The task of organizing homeschool books and supplies can be really overwhelming. If you are just starting out you might be wondering the best place to put everything and what organizing tools you need. If you have been homeschooling for a while, you might be wondering how you’ve accumulated so much stuff and where to go with it all.
I’ve previously been in one situation and I’m currently in the other. It can be tough to figure it all out and I’m always looking for ways to better organize our space. As the kids get older and are no longer using certain items, those things need to be moved out as other things make their way into our homeschool.
When items aren’t immediately given a home that’s when the shuffling game begins. And I find myself shuffling papers and other items around to make space during the day. As I discussed in the last post, paperwork just in and of itself can be totally overwhelming and a huge undertaking to get it all organized. But thankfully, there are many options for organizing it. And there are options for books and supplies too so let’s take a look at those.
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7 Tips for Organizing Homeschool Books and Supplies
1.) Add Bookshelves
Most homeschoolers accumulate a lot of books. Books are good and I love books but I don’t love when I have no place to go with all of them. One of the best solutions is also one of the most obvious and that is bookshelves.
In our home we have a large book shelf in our living room, our girls have a shelf in their room and so does Kellan. We also have a bookshelf in our basement for books that are beyond the current reading level. So that’s pretty many bookshelves but up until this school year our school room lacked a good shelf.
This year, we added a shelf in our school room and now I can actually store many of the school books we need right in the school room. And getting things off the floor brings me a feeling of calm rather than stress from constantly tripping over books.
So, if you have the space, think about adding a bookshelf. Or another bookshelf. If you have a limited budget, you could consider purchasing one used off of Craigslist or buying something of lesser quality. The one we have in our basement is pretty cheap and not something I’d want in the main part of our house, but it’s out of sight and holds a lot of our “extras”.
2.) Use Fabric Storage Cubes
When I want to keep books or workbooks in a space other than a bookshelf, I put them in a fabric storage cube . This is the same idea as storing paperwork in a fabric storage cube that I talked about previously. I have a couple of fabric storage cubes in our hall closet and in one of them I store larger books and workbooks that we don’t use often. Fabric storage cubes are inexpensive, perfect for small spaces and a great way to store things in groups.
3.) Use Plastic Bins
Use small bins to store manipulatives, paints, science supplies, stamps, markers and more. I have a lot of little bins in our school room and it really helps to keep materials organized. Not everything fits in there but many items do, which helps tremendously.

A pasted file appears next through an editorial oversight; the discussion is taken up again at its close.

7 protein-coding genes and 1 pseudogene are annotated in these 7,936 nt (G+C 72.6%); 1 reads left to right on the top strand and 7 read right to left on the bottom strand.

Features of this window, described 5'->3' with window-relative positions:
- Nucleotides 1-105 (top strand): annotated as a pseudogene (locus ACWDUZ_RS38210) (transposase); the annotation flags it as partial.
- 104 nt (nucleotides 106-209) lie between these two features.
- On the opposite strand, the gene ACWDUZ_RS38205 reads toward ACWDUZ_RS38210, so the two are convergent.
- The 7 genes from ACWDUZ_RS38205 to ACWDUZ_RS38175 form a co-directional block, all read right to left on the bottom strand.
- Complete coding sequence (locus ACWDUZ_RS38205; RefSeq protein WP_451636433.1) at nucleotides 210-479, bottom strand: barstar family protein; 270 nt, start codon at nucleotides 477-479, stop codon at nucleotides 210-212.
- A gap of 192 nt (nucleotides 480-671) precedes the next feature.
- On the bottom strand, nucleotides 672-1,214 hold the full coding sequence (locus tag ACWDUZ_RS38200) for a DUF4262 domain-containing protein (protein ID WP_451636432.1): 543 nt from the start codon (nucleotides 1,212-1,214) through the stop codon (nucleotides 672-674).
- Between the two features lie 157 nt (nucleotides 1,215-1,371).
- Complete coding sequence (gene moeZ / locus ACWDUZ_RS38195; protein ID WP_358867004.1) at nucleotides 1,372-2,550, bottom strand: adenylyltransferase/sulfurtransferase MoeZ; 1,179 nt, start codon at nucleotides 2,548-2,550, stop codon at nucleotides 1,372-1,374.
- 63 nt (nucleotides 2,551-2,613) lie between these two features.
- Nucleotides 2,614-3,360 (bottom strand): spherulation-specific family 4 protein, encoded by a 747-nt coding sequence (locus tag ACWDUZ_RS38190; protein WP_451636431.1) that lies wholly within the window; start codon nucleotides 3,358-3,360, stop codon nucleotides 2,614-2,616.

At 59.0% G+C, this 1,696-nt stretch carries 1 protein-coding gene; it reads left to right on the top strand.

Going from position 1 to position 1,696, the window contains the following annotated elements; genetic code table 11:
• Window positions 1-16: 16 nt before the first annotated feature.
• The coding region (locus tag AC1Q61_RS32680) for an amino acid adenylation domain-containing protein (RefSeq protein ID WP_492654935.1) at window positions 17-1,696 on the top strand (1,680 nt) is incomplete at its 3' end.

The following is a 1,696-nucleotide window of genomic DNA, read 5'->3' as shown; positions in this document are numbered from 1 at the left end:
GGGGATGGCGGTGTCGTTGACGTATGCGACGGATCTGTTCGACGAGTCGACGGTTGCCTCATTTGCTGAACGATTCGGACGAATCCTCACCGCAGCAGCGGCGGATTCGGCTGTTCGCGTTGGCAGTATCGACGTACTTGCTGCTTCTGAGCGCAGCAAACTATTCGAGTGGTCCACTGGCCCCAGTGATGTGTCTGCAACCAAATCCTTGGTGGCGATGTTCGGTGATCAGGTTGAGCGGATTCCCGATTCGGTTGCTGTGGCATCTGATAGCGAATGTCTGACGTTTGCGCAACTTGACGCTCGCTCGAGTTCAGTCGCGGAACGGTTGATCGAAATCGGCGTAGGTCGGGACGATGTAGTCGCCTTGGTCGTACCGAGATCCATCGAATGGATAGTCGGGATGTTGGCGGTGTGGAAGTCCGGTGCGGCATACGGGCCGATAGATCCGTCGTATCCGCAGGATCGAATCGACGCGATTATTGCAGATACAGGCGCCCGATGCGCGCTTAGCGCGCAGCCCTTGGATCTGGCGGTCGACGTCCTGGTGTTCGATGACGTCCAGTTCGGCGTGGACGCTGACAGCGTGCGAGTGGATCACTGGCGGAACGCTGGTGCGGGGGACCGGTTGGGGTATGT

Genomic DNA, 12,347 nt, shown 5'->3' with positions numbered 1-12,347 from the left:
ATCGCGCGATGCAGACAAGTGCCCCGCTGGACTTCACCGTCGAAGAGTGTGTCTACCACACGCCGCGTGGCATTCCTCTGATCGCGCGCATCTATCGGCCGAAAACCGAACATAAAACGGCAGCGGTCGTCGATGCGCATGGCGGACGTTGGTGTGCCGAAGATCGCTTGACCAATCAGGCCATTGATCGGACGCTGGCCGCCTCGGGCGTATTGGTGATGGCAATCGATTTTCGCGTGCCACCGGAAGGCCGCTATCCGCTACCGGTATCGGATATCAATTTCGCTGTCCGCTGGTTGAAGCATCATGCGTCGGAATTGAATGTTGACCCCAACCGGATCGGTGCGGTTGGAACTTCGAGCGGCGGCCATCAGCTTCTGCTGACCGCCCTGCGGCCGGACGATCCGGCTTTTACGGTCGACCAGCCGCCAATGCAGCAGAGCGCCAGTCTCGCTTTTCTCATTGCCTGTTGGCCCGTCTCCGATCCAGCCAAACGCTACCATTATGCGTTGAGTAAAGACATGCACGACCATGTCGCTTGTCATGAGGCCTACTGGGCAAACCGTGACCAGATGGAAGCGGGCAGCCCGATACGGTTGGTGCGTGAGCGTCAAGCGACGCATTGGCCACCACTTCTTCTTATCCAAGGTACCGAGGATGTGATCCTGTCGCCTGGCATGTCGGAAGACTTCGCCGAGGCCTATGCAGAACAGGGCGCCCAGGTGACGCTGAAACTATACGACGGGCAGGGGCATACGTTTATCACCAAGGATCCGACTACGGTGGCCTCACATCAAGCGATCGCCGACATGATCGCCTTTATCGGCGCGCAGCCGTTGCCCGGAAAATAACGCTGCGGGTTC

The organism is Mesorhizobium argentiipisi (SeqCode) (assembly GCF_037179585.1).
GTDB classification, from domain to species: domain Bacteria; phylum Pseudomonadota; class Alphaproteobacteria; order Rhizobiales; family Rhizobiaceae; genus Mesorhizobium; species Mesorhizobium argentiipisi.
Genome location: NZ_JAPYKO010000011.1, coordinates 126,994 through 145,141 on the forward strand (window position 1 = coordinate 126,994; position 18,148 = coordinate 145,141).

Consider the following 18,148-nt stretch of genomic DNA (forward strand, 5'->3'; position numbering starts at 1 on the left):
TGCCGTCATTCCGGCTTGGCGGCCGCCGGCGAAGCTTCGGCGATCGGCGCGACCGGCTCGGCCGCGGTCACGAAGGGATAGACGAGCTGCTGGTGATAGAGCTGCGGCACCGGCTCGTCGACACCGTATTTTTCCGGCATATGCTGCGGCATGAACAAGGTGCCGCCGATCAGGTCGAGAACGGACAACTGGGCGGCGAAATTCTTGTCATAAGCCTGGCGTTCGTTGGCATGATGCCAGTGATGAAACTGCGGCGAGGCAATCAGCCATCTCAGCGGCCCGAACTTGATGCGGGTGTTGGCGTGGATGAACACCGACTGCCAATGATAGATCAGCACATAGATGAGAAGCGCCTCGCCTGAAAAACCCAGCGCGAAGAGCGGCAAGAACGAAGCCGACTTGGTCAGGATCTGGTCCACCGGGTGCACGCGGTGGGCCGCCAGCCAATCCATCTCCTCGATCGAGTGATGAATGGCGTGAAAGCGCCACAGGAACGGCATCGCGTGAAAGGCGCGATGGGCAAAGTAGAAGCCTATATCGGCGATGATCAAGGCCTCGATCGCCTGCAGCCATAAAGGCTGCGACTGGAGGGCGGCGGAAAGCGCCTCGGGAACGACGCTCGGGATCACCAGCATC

4.) Use a Utensil Caddy
And then for pencils, scissors and glue we use a metal utensil caddy (we actually have two), similar to the design of this one .
5.) Keep Needed Items Close, Other Items Can be Stored
I have found it best to keep all, or at least most, of the materials we aren’t using at the moment out of our school area, since the space is fairly small. We have a few different areas in our basement, and our children’s closets, where we keep games and other items. When we need them, then we bring them out into our school room rather than try to cram it all in the school area.
If you are just beginning to organize, you’ll want to think about the things you’ll need and use the most and keep those items close to you and then work out from there.
6.) Make Sure Every Item has a Designated Home
If you are struggling to figure out where to go with everything, find a spot close by for the items you’ll definitely need. If you aren’t really sure how you want to organize it that’s ok. Just pick a spot to start and you can always move it later on. Don’t worry if it’s not perfect the first time. The main thing is that you assign a designated home so you aren’t constantly shuffling things around to get it out of the way.
7.) Don’t Buy More (unless you really need it)
One other suggestion I have (and I may just be talking to myself here) is don’t buy more. Going to thrift stores or craft stores or doing a little Target trip can be so much fun. But when you go and buy more while you are there, it just brings more stuff into the house. If you really need something that’s fine but when you don’t really need it then you are just adding clutter and stress into your home and homeschool.
It’s easy to buy something when it only costs a dollar or two but if we don’t think carefully enough before we buy that item, it actually costs us more. It costs us our time trying to figure out where to put that item and also the time to manage it. For the times when you do need to buy something then you can use the One In, One Out rule. When one item comes in the house then one item has to go out of the house.
If you have other methods that have worked well for organizing your homeschool books and supplies I’d love to hear about them! Please let us know in the comment section below!
To start at the beginning of this series, be sure to head over to Homeschool Organization ~ 5 Days of Tools & Tips.
Or pop on over to the next post in the series, 5 Steps to Sustain an Organized Homeschool.